A Community Guide to Cancer Nutrition: Practically applying cancer nutrition knowledge

A Community Guide to Cancer Nutrition:

Practically applying cancer nutrition knowledge care of Chef Amy Symington, MSc.

The Presenter:
Amy Symington, MSc: Amy is a nutrition professor, chef and researcher at George Brown College (GBC) in Toronto, ON. She is also the nutrition and culinary program coordinator at Gilda’s Club Greater Toronto (GCGT), a not-for-profit cancer organization that provides social, emotional and nutritional support to those touched by cancer. At GCGT Amy runs nutrition workshops, culinary demonstrations and supper club programming. In partnership with GBC, GCGT and SSHRC Amy recently published a cookbook entitled The Long Table Cookbook, which is a practical application of research conducted at GCGT and the community guide to cancer nutrition. All author proceeds go to GCGT’s social, emotional and nutrition programming.

Workshop Description:
It is apparent that there is a void in the cancer care realm for a concise, evidence-based cancer nutrition guide equipped with recipes to provide to those touched by cancer, their caretakers, oncologists, doctors and/or nurses to alleviate the stress and frustration of seeking out information related to cancer nutrition. Please join nutrition professor, researcher and chef, Amy Symington, MSc for a nutrition focused workshop and food demonstration showcasing the SSHRC funded research, community guide to cancer nutrition and the evidence-based cookbook she has compiled in collaboration with George Brown College and Gilda’s Club Greater Toronto. Chef Amy will discuss what to consume for cancer prevention and management and to help prevent recurrence as well as how to manage the side effects of treatment through whole foods. Following the discussion Chef Amy will showcase the practical application of this important nutrition information via quick, easy and affordable recipes!  All information provided during this workshop is available via our online Community Guide to Cancer Nutrition found here:  https://gildasclubtoronto.org/cancer_nutrition/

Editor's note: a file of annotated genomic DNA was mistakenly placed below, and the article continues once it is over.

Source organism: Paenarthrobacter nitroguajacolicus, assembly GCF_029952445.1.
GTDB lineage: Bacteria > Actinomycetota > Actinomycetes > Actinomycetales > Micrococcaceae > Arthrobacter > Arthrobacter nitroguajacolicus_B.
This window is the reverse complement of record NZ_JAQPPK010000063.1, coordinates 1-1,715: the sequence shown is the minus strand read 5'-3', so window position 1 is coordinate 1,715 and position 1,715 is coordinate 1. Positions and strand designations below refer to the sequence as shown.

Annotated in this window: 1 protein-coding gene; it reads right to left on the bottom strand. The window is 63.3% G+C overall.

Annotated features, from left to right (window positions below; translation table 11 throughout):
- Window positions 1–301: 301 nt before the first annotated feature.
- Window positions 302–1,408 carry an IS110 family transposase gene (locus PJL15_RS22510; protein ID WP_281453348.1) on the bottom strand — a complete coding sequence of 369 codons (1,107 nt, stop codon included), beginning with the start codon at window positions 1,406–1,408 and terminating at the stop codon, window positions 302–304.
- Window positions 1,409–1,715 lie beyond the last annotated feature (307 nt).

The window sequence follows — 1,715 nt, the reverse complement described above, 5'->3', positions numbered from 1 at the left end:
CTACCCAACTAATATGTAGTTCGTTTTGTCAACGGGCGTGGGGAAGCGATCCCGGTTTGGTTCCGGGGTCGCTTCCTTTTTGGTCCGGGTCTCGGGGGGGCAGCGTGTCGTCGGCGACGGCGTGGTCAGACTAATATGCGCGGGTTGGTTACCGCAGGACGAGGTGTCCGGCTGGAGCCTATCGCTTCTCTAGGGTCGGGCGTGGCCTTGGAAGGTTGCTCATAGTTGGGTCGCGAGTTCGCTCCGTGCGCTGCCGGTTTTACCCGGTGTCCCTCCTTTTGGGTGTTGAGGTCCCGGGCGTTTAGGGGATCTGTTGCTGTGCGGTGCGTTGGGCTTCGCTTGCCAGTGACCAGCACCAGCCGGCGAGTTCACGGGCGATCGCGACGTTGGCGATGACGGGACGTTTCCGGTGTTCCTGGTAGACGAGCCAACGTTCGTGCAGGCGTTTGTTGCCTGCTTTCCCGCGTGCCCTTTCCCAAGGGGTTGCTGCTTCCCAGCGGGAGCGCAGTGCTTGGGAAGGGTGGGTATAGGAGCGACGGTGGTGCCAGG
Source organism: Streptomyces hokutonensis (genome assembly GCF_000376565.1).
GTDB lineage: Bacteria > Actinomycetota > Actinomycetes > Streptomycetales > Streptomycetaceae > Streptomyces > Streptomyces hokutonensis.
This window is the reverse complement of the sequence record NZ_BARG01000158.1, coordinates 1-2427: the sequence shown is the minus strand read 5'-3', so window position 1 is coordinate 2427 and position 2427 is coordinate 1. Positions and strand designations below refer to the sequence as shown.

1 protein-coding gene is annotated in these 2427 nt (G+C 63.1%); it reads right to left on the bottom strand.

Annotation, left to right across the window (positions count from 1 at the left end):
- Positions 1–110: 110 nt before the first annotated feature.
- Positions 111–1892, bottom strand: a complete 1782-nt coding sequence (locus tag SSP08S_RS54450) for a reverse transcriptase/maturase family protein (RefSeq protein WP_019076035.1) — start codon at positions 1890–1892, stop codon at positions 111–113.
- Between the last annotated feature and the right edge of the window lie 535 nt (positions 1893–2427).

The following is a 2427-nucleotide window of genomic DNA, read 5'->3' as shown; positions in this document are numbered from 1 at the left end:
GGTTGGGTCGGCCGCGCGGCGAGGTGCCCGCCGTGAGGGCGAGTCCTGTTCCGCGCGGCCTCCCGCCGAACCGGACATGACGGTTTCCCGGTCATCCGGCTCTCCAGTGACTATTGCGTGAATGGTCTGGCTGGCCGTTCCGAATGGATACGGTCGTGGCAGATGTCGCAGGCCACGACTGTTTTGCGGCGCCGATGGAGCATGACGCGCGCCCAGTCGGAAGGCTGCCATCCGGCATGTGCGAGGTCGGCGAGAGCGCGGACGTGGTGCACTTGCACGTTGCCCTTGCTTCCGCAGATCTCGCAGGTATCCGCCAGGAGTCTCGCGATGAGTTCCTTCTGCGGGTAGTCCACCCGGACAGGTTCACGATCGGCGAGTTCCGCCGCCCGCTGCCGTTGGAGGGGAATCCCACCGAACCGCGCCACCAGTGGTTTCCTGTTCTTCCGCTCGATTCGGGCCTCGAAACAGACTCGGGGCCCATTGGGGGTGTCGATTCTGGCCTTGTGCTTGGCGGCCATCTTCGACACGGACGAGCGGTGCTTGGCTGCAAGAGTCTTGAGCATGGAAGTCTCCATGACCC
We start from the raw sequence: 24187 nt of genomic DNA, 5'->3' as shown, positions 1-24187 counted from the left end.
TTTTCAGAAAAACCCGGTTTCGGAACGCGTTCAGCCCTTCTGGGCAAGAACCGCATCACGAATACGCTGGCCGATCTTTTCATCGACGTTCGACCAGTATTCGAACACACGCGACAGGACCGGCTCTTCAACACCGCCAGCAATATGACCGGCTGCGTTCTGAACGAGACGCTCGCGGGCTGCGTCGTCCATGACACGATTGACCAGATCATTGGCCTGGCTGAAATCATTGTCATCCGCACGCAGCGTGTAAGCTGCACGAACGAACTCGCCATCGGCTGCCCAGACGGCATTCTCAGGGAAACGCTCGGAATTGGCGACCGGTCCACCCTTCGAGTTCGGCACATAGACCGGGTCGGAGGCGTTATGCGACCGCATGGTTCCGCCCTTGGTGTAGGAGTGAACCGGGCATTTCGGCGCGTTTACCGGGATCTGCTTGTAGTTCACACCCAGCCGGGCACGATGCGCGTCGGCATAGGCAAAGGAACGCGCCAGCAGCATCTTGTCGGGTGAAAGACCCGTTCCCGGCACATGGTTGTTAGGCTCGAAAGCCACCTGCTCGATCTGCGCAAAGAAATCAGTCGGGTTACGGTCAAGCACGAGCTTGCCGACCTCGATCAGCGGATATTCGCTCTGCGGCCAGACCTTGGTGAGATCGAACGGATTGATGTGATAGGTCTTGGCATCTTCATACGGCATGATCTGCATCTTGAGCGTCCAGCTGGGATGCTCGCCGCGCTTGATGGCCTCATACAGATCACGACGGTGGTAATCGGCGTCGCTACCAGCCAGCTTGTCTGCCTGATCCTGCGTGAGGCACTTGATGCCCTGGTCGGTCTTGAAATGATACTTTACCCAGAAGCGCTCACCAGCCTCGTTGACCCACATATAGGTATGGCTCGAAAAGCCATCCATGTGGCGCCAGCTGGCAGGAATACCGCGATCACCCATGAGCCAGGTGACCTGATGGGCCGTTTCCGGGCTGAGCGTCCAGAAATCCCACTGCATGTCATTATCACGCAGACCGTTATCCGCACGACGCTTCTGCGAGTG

The Evidence:
There is now overwhelming data that shows exercise, good nutrition, and management of stress can improve the likelihood of cancer survival and aid in preventing recurrence. When discussing specifically nutrition during cancer treatment, the research and recommendations to date is quite strong, particularly when it comes to eating patterns. The evidence currently suggests focusing on whole, plant-based foods and to eliminate or minimize highly processed and animal-based foods.

Adherence to a high-quality, nutrient dense dietary pattern is inversely associated with overall mortality among cancer survivors, whereas a Western dietary pattern (a diet low in fibre, functional foods and phytonutrients and high in alcohol, overly processed, high sugar and high animal-based foods) is positively associated with overall mortality among cancer survivors. For example, vegetables are inversely associated with overall mortality amongst cancer survivors and alcohol consumption is positively associated (Jones et al., 2006, Rock et al., 2012, Schwedhelm et al., 2016).

Lifestyle and dietary measures for cancer prevention and management:

• Eat mostly foods of plant origin
• Aim to meet nutritional needs through diet, not supplements
• Focus on foods that support immune function and aid in reducing inflammation
• Have a sufficient, but not excessive energy intake
• Maintain a healthy body weight
• Be physically active a minimum of 30-60 minutes of moderate to vigorous exercise per day
• Eliminate exposure to cigarette smoke
• Reduce consumption of concentrated sugars and refined flour products that contribute to impaired glucose metabolism (which may also lead to Type 2 Diabetes)